Community needs range from the personal to the collective. Addressing individual legal needs may not command front-page news coverage, but for underserved populations, having a lawyer who understands the community is crucial. Individual legal needs are often symptoms of larger institutional problems that communities must address. Lawyers in underserved communities are often the first ones to identify injustices in laws or legal processes. They recognize patterns that require systemic change.
When community-embedded lawyers are not the change-makers themselves, their local knowledge is crucial to policy changes or legal challenges to community problems or injustices. Lawyers who understand local legal needs are helpful in identifying plaintiffs for impact litigation cases and policies that benefit entire communities of clients. Such lawyers are instrumental in helping community leaders identify legal resources and political strategies to effect change. As advocates and connectors, community-embedded lawyers help raise people’s consciousness that their legal problems may not be just a consequence of bad luck but may have a root cause or solution in the legal system.
Efforts to increase access to law and justice must include the voices of community-embedded lawyers who represent modest-income individuals. These lawyers are crucial in addressing the legal needs that arise in neighborhoods; they contribute to building a diverse profession; and they inform systemic change that addresses the legal needs in other communities.
- 1Shantelle Argyle, LinkedIn profile [LINK] (accessed June 7, 2018).
- 2For an example of the OLS fee structure in 2015, see Michael Zuckerman, “The Utah Lawyers Who are Making Legal Services Affordable,” The Atlantic, August 7, 2014 [LINK].
- 3They account for about two-thirds of all lawyers in private practice, which constitutes 75 percent of all lawyers (.66*.75=.495). American Bar Association, “Lawyer Demographics Year 2016” [LINK].
- 4The Bureau of Labor Statistics reported that in May 2017, the median annual salary for lawyers was $119,250. The highest 10 percent of lawyers earned more than $208,000, while the lowest 10 percent earned less than $57,430. The data only capture lawyers working in business establishments, not in their own law firms. See Bureau of Labor Statistics, “Occupational Outlook Handbook” [LINK].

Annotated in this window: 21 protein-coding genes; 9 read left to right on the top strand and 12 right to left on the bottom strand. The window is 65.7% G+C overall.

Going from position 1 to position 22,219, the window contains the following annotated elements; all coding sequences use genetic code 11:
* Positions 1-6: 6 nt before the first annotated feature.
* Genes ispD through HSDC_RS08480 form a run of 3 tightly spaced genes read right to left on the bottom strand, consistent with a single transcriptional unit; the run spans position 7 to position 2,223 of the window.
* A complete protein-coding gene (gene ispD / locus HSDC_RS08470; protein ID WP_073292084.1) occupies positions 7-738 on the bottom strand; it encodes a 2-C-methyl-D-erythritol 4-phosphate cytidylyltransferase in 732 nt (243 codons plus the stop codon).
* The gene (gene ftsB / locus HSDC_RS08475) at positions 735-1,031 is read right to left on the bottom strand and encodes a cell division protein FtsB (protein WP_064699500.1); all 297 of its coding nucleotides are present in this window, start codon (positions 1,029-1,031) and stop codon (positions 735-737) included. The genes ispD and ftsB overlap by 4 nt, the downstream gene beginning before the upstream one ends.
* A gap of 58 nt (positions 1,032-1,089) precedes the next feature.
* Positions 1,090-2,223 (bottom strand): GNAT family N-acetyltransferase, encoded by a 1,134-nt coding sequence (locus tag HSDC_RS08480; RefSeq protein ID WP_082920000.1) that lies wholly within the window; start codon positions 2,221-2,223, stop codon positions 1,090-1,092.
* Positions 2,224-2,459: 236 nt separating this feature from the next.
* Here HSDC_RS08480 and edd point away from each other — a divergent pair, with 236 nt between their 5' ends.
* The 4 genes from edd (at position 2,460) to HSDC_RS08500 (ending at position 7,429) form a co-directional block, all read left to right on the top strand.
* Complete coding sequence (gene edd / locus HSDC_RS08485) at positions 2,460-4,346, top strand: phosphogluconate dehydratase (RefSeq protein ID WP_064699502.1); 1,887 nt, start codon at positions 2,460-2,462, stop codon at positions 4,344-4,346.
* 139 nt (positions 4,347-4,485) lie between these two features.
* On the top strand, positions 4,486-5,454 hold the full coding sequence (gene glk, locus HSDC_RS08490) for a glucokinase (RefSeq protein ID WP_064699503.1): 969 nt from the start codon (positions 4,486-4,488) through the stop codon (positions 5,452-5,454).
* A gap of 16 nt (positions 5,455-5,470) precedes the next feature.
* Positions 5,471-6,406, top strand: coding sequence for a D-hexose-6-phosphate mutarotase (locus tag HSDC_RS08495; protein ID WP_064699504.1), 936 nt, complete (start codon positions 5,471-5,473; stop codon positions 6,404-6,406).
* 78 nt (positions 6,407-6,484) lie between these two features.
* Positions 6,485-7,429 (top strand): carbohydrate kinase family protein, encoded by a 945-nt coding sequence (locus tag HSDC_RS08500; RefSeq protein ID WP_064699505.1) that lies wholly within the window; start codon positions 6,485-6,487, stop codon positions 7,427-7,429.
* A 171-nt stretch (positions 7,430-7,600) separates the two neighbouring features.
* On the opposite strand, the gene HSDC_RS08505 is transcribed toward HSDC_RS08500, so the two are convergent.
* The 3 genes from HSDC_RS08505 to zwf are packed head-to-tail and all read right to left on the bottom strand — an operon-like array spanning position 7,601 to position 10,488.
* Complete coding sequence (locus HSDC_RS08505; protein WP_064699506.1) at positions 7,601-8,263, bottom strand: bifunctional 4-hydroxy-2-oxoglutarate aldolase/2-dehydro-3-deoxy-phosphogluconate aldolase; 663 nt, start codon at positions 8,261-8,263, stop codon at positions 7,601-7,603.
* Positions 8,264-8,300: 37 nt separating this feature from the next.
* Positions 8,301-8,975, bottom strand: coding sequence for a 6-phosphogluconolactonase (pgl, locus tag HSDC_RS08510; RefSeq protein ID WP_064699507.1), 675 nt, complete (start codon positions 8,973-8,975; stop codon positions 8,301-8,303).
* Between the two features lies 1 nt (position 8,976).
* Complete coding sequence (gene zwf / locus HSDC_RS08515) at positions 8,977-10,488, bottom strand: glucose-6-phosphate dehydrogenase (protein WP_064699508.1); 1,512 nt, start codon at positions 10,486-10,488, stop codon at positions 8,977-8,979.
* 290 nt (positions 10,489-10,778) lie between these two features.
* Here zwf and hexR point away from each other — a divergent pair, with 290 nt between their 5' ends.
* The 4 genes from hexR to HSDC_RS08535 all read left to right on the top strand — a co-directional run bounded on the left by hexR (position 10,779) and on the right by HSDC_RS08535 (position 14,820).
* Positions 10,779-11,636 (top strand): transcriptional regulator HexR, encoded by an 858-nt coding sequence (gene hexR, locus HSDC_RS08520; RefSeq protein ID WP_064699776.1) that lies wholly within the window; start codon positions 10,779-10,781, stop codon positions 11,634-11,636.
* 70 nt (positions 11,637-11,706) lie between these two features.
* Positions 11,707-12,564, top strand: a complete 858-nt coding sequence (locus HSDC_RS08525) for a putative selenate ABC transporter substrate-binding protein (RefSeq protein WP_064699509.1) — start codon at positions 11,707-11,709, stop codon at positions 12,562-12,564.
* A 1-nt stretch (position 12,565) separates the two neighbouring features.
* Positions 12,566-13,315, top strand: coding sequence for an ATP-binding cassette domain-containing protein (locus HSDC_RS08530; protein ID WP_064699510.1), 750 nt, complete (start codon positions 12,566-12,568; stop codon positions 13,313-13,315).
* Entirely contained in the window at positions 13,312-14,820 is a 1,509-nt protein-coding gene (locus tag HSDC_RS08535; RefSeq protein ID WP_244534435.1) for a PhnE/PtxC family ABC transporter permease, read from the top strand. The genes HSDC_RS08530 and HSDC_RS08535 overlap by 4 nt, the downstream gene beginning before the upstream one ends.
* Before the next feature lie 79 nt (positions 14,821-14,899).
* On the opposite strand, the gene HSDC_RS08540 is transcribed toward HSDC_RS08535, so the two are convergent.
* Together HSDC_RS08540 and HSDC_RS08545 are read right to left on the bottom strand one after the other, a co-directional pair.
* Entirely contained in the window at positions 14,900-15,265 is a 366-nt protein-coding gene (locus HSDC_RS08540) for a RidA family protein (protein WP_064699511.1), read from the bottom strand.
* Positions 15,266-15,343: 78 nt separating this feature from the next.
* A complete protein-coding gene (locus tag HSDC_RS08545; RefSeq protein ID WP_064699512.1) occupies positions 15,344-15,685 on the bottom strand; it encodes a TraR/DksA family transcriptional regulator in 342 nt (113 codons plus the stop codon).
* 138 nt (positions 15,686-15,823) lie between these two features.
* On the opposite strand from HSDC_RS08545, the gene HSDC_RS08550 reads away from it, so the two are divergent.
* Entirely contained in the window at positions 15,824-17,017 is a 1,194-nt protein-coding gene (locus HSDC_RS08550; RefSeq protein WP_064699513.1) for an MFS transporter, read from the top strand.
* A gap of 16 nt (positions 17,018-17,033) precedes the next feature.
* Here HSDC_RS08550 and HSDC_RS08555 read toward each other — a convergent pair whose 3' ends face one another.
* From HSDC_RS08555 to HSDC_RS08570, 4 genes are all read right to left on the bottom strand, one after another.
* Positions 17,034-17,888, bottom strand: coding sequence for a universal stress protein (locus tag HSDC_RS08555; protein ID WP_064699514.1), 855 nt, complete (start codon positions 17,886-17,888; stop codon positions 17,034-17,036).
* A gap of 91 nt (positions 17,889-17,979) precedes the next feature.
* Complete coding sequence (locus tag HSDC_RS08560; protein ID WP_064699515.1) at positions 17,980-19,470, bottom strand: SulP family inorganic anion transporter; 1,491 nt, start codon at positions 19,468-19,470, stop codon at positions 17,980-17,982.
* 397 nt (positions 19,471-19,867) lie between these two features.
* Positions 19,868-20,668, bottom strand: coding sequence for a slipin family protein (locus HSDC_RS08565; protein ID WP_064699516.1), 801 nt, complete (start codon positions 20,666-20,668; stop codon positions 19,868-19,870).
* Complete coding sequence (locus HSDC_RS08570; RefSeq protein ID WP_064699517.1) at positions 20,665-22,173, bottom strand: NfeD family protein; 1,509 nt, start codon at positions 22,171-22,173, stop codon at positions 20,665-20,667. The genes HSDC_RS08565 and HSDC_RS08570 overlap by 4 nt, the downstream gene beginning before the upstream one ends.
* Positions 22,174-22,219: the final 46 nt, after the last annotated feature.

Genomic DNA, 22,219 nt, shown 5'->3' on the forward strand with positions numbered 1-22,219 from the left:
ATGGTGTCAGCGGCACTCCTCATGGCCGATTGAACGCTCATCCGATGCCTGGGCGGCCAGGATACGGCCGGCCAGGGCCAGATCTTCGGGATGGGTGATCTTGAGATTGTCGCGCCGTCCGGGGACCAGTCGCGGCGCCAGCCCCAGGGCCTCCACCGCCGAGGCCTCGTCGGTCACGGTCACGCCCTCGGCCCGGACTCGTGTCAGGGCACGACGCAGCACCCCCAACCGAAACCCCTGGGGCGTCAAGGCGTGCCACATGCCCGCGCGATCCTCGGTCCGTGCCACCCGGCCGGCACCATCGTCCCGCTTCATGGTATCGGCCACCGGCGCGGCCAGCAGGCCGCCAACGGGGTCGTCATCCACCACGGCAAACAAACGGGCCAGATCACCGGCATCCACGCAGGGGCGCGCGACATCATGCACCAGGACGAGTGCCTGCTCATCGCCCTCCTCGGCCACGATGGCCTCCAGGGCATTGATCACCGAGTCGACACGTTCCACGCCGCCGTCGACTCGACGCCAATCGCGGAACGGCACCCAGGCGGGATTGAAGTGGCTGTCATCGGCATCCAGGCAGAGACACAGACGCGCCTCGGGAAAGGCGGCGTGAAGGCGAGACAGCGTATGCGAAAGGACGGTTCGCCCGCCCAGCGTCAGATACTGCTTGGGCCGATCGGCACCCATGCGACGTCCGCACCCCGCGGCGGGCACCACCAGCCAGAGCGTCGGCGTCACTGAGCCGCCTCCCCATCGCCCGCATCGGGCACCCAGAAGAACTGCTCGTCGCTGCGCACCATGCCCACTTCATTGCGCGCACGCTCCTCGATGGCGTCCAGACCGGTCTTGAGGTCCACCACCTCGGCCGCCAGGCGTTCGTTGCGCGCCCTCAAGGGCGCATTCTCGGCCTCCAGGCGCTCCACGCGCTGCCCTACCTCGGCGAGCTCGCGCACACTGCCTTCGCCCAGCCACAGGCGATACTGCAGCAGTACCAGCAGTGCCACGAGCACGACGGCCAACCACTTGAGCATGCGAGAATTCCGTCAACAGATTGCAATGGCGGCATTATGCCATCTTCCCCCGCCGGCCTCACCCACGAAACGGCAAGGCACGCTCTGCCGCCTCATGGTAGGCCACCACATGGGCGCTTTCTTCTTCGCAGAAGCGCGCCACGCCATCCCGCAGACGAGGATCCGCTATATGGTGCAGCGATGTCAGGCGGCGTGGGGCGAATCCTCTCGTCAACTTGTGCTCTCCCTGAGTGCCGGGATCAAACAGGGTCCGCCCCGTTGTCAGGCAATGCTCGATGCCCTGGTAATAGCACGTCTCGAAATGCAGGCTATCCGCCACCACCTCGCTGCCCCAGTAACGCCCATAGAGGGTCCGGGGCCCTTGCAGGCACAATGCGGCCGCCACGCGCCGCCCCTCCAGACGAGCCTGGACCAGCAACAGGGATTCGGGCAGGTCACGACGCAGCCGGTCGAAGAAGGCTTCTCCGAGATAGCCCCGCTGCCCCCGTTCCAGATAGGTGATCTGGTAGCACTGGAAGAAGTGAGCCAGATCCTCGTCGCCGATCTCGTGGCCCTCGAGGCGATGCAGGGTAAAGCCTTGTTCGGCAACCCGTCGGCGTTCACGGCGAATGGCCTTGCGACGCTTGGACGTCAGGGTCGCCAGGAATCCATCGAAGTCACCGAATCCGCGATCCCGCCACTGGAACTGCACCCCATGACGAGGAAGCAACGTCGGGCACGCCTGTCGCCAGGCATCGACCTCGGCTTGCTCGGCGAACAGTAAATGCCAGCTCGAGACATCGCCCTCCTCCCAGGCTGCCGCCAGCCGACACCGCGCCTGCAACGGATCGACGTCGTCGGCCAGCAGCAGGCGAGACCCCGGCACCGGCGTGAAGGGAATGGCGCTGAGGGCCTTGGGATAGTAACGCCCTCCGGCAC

- 5John P. Heinz and Edward O. Laumann, Chicago Lawyers: The Social Structure of the Bar (New York: Russell Sage Foundation, 1982), 319–320. See also John P. Heinz, Robert L. Nelson, Rebecca L. Sandefur, and Edward O. Laumann, Urban Lawyers: The New Social Structure of the Bar (Chicago: University of Chicago Press, 2005), 6–7.
- 6Approximately two-thirds of small businesses with employees survive past year two and only half make it past year five. U.S. Small Business Administration, “Do Economic or Industry Factors Affect Business Survival?” June 2012 [LINK].
- 7Gary Singsen, a lawyer in Chicago who represents families before school districts in special education cases, reports that it can take as long as eighteen months to collect a judgment from a school district. Luz Herrera, ed., Reinventing the Practice of Law (Chicago: American Bar Association, 2014), 104.
- 8Anna Massagolia, “The Ethics of Ghostwriting for Pro Se Clients,” Lawyerist.com, December 1, 2016 [LINK].
- 9Author telephone conversation with Salvador Alva-Ochoa, June 12, 2018.
- 10Email from Shantelle Argyle to Sliding Scale Listserv, March 12, 2018.
- 11Author telephone conversation with Shantelle Argyle, June 12, 2018.
- 12See also “Shantelle L. Argyle, Attorney at Law” [LINK].
- 13The 1980 U.S. Census reported that Huntington Park was majority Latino, of which 54 percent were immigrants. See Rick Holguinand George Ramos,“Cultures Follow Separate Pathsin Huntington Park,” The Los Angeles Times, April 7, 1990 [LINK].
- 14U.S. Census Bureau,“QuickFacts: Huntington Park City, California” [LINK] (accessed July 1, 2017).
- 15Author telephone conversation with Salvador Alva-Ochoa, June 12, 2018.
- 16American Bar Association Commission on the Future of the Legal Profession, Report on the Future of the Legal Profession in the United States (Chicago: American Bar Association, 2016), 31–33 [LINK].
- 17U.S. Census Bureau, “QuickFacts: United States” [LINK] (accessed July 30, 2017).
- 18Jonathan Vespa, David M. Armstrong, and Lauren Medina, Demographic Turning Points for the United States: Population Projections for 2020 to 2060 (Suitland, Md.: U.S. Census Bureau, 2018) [LINK].
- 19See Alva Gutierrez v. Municipal Court of the Southeast Judicial District, 838 F.2d 1031 (9th Cir. 1988).
- 20Author telephone conversation with Salvador Alva-Ochoa, June 12, 2018.
- 21Author telephone conversation with Shantelle Argyle, June 12, 2018.
- 22U.S. Census Bureau, “2012–2016 American Community Survey 5-Year Estimates” [LINK].
- 23AnnMichelle G. Hart, “Open Legal Services–The Nonprofit Law Firm Model Everyone is Talking About,” The Affiliate 40 (3) (2015) [LINK].
- 24Email from Shantelle Argyle to Sliding Scale Listserv, March 9, 2018.
- 25Zuckerman, “The Utah Lawyers Who are Making Legal Services Affordable.”
- 26U.S. Department of Education, Federal Student Aid, “Public Service Loan Forgiveness” [LINK] (accessed May 24, 2018).